5. Delimitation of Micro-Physiographical Region

With the help of superimposition technique Nagaur district has been recognized and mapped in four major physiographic regions (Figure 2). These are as follows:

5.1. Western Sandy Arid Plain Region

5.2. Plain of Interior Drainage Region

5.3. Eastern Aravalli Ranges Region

5.4. Luni River Drainage Region

Main qualities and assessment of these three physiographic regions are as follows:

5.1. Western Sandy Arid Plain Region

This region has the lowest relief ranging from 150 to 500 meters above m.s.l. this is covered with high permanent sand-dunes which are part of the dune systems of Bikaner in the north and Jodhpur in the west. This region lies in Nagaur and Jayal tehsils in the north and in the north part of Merta tehsil in the west. Around Shyamasar, Rohini, Jhodyasi, Kherat, and Deh, these dunes have their highest culminations averaging 15 to 30 meters in height. Much of the land is barren and uncultivable in these areas as the fossilized dunes having steep slopes are devoid of groundwater and it is hazardous to cultivate them in the face of increasing wind erosion. Rainfed agriculture is only possible in the interdunal areas in this region.

5.2. Plain of Interior Drainage Region

This is the largest area of the district occupying nearly 50 percent of the total area. The general slope is from north-east to south-west with a gradient not exceeding. However, in the east near Kuchaman, Budsoo, Bhinchawas, and Manana the slope ranges from 2° to 5° due to the accumulation of sand on the ridges and the piedmont plains. In the west and south-west as around Mundawa, Kuchera, Nimbri, Patri Jodha and Khajwana the landscape is a levelled plain.

The vast array of sand lies in the south-west north-east is along the line of prevailing south-east winds which blow for the most part of the year. The railway line connecting Jodhpur and Phulera is roughly the dividing line to the north of which the sandy plains of Aeolian sand lie. Thus one finds that to the north of Gothan, Merta Road, Ren, Degana, Makarana, and Nawa the landscape is full of undulating sand-dunes with minor interdunal plains and gullies while to the south of these towns the levelled plains are mostly of older alluvium with a developed and disturbed drainage system. The southern extensions of the sandy plains are also noticeable in the south of Degana around Kitalsar, Jawala, Kurada and gular in minor areas.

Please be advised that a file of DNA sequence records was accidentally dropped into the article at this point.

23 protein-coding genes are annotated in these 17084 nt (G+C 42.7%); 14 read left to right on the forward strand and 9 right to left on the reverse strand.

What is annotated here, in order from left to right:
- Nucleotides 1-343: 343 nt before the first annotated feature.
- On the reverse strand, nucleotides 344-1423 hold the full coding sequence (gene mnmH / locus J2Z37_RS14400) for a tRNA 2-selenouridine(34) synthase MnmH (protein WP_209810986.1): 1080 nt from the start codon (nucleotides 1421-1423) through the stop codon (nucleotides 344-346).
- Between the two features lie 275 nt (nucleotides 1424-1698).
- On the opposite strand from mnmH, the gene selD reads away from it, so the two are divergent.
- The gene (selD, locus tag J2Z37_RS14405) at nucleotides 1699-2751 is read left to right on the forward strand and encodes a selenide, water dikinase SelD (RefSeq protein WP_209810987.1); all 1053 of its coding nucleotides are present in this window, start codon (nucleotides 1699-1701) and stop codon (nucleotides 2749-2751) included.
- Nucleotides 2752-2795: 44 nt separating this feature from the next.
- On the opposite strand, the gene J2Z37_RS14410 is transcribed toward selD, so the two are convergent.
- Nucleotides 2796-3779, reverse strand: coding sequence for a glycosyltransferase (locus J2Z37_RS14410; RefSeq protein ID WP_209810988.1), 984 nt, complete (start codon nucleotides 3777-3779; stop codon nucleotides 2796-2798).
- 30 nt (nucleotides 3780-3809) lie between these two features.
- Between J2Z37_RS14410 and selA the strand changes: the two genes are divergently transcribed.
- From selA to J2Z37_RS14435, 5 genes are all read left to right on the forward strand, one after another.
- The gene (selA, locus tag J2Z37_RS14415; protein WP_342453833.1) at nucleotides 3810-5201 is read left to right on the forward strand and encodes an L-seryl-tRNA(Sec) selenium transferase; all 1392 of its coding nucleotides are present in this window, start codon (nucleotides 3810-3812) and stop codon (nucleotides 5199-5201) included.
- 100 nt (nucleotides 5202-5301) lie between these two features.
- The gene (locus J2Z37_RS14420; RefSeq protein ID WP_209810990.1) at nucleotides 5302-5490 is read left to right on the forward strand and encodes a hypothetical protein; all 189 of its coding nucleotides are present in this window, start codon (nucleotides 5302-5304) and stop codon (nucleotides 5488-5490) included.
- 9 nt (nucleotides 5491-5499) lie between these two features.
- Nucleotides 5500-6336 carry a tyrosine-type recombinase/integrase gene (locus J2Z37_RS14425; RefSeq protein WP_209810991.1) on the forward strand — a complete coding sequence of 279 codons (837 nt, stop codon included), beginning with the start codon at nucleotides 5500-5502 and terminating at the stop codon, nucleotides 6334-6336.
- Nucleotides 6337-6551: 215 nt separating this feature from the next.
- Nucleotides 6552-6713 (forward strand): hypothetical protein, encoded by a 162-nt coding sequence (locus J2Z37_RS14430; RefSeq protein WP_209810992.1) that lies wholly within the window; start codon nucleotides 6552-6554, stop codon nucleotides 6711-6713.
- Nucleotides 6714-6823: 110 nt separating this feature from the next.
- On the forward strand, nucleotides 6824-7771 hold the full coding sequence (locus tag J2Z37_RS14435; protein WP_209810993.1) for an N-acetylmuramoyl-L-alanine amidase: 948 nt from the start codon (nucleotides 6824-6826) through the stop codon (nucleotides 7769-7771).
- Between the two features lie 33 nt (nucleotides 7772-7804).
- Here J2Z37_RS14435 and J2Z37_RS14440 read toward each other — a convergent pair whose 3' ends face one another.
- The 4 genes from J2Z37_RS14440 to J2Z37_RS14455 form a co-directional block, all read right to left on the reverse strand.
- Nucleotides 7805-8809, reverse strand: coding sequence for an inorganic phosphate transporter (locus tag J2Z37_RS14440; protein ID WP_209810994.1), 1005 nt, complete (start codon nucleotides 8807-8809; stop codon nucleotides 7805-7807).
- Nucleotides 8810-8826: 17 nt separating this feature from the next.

5.3. Eastern Aravalli Ranges Region

Small protrusions of these ranges, which run through most of the part of Central Rajasthan in the south-west to north-east direction, occur in Parbatsar, Makarana, Nawa, Degana, Pachora, Maroth and Rewasa towns and villages. South of Parbatsar near Piplad these ranges show their highest culminations (663 m.). On the borders of Ajmer district in the south, these ranges are of low heights ranging from 300 to 400 meters. Near Makarna these ranges are of 600 to 700 meters in elevation and it is here that the world-famous Makarana marble is quarried.

5.4. Luni River Drainage Region

This region lies in the southernmost part of Nagaur district. Nagaur district does not have any perennial river, except Luni river which flows into a very small portion in the south of the Nagaur district. After originating from Ajmer hills (Nag Hills) the river enters Nagaur district near Ladpura village and after travelling only about 30Km it turns southward and enters Pali district. The River has a sandy bed which has rich aquifers and hence underground water is exploited. The highest density of the drainage is near the Aravalli hills in the south-East part of the district and it goes low in the western part of the district.

A detailed study of these broad relief features indicates that minor localized variations occur in various parts of the district. Besides the relief, the geology, soil cover, groundwater, surface water, vegetation and the anthropogenic use of the region for a long interval of time has altered the general landscape in small regions. It is also believed that a greater part of western Rajasthan, west of the Aravallis, was covered by an arm of the Arabian Sea as evidenced by fossil records of Jaisalmer (Akal Wood Fossil Park). It is possible, therefore, that the remnants of the older sea now exist in the form of saline lakes of Sambhar and Didwana. It is interesting to find that all-lakes are located in the local saline depression and the salinity diminishes in them gradually away from the main salt basin.